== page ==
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Recruitment & Retention Survey
Click here to download the Executive Summary
Members click here to download the full 2019 Mixer Driver
Click here for the 2019 Infographic
2019 Mixer Driver Recruitment and Retention Synopsis
This is the fifth year for NRMCA’s Mixer Driver Recruitment & Retention
Survey. Data was collected between May 1, 2018 and April 30, 2019. The
Executive Summary is a synopsis of the national results most critical
questions; the full report is more detailed and further delineates findings
by region and size of company.
Pressure increased on producers to maintain a healthy mixer driver pool. Not
only did 60% report they turned away orders because they did not have
drivers to deliver product but also 95% reported driver vacancies, up 27%.
Both factors dramatically increased over last year’s survey. Since 2014, it
is estimated the industry hired approximately 115,500 mixer drivers;
approximately 102,400 left in the same period in a five-year average mixer
driver pool of 74,400.
There is good news. Last year, the mixer driver pool increased for the first
time in two years, up 2,000 drivers, to an estimated 77,000. Nevertheless,
on the last day of the survey, producers reported 9,900 unfulfilled jobs.
Respondents overwhelmingly noted their biggest hiring challenge was finding
drivers with industry experience. Facing such a shortage, 43% will hire
18-21 year old drivers and 51% will hire newly licensed commercial drivers.
Approximately 8% of new hires were new CDL drivers. 56% of respondents
rehired former employees, equating to 9% of the new-hire mixer driver pool.
Of the approximate 28,000 mixer drivers hired last year, about 25,000 left.
Of that, 9,800 were hired and left in the 12-month survey range, meaning
over 60% of total separation (15,000 drivers) had more than one-year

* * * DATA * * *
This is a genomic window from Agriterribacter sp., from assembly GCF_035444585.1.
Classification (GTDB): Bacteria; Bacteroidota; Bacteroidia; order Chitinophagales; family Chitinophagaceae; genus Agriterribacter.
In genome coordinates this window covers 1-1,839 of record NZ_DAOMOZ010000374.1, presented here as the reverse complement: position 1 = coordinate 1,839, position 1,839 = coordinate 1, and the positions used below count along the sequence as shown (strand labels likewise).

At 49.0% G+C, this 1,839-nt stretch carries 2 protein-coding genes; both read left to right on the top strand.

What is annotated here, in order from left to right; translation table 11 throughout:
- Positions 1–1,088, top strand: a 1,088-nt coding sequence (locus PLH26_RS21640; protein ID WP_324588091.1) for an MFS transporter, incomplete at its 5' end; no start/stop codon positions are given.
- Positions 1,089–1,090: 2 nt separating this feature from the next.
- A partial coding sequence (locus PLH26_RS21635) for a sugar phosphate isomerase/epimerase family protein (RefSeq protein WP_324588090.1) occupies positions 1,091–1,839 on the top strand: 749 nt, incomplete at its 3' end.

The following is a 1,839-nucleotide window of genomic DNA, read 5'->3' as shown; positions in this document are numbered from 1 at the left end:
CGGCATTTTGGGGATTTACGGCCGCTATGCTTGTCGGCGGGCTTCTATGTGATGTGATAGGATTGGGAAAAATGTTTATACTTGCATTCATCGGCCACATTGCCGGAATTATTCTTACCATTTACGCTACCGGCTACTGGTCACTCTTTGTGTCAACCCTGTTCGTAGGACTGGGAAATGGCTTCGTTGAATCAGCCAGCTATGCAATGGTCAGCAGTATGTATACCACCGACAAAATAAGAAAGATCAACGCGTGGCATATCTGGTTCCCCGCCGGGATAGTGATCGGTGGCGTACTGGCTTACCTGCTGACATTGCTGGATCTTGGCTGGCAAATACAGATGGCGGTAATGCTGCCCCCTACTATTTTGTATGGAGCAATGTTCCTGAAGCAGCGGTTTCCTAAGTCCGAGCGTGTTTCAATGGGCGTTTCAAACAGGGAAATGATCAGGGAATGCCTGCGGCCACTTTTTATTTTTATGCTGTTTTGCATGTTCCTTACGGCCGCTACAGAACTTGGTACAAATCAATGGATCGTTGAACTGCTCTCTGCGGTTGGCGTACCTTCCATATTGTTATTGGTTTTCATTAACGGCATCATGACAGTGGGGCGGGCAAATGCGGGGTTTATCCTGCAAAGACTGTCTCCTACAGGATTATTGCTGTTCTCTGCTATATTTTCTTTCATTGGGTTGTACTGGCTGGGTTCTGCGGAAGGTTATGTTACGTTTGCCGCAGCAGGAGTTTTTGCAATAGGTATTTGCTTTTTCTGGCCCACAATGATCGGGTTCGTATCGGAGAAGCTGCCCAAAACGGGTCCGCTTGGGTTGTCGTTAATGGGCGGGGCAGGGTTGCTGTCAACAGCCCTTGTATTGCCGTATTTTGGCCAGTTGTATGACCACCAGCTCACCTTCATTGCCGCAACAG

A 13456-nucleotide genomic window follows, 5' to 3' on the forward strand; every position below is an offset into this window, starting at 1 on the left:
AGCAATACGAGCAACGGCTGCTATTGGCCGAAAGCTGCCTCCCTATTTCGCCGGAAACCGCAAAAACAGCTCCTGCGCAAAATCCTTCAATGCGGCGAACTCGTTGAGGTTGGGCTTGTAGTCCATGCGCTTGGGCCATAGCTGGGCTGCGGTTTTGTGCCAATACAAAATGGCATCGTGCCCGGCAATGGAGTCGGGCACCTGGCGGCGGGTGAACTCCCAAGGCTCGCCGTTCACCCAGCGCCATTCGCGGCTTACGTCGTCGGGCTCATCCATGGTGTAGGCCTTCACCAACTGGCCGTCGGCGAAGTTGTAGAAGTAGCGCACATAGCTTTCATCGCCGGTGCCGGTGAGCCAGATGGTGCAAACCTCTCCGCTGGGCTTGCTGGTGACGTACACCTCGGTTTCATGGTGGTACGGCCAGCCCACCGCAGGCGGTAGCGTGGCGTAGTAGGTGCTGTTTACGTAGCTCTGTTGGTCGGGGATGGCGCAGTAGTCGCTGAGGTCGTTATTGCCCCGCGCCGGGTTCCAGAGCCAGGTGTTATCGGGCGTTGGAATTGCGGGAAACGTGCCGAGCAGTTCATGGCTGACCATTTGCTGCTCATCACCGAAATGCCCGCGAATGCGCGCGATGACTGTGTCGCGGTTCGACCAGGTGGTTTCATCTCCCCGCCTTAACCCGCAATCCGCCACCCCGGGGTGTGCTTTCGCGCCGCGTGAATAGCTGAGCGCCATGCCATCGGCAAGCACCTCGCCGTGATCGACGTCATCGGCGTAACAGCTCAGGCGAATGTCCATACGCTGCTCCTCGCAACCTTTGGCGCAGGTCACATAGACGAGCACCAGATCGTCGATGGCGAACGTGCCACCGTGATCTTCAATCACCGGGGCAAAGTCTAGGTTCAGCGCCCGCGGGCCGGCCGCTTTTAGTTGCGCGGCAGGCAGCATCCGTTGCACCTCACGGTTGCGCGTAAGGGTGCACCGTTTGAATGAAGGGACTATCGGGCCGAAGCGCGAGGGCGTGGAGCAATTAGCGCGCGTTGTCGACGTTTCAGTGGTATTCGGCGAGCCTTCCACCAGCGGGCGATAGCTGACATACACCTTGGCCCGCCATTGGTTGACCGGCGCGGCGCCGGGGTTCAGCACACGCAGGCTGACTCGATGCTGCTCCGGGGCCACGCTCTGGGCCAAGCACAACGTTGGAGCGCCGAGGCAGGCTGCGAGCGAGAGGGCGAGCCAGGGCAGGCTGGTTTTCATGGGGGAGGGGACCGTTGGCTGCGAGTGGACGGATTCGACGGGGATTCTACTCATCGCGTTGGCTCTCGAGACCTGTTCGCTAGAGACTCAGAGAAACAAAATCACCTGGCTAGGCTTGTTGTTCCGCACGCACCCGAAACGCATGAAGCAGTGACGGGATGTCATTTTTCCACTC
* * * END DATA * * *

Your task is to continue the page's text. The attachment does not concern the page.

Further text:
experience. The turnover rate increased to 33%, up from 29% in 2017. This
year, as for three of the survey’s five years, producers report more drivers
left for a short-haul driving job, not in the industry. Second was to a
competitor producer. “Retirement” was sixth. Higher pay elsewhere and
inconsistent daily schedules remain the top two reasons drivers quit for the
fourth year. The quit/released ratio was 66%-33%, whereas the national
separation trend for US workers, as reported by US Bureau of Labor
Statistics (US BLS), was 55%-45%. Finally, mentoring new mixer drivers
dropped to 54% last year, from a 2016 high of 85%.
Mixer drivers’ median age is 46 years old, older than the US BLS 2019
estimated median age of “material moving workers” at 43 years and 44 years
for “durable goods manufacturing: ‘cement, concrete, lime, and gypsum
products’”. Tenure dropped to 8.2 years from 9.6 years the previous two
years. The US BLS reports 29% of American workers have a 10+ year tenure
with their company; this industry’s was 28%.
This annual survey reports staffing levels, retention rates, internal job
mobility, age, and tenure data. It also looks at recruitment methods, hiring
rates, trends, and challenges. Finally, it examines separation, including
total turnover, voluntary turnover, involuntary turnover, layoff turnover,
reasons for termination, and reasons mixer drivers quit. Respondents
represent their company and report on their driver-employees. This apparatus
does not survey mixer drivers.
Comments, questions, and concerns are always welcome.
For previous year’s reports, please contact Eileen
Please participate in next year’s survey. It will be available online the
entire month of May 2020 with results released September 2020.
Click here to download the 2018 Executive Summary
Click here for the 2018 Infographic
Members click here to download the full 2018 Mixer Driver
Click here to download the 2017 Executive Summary
Members click here to download the full report
Click here for the 2017
Click here to download the
2016 Executive Summary
Click here for the
Members click here
to download the full 2016 report
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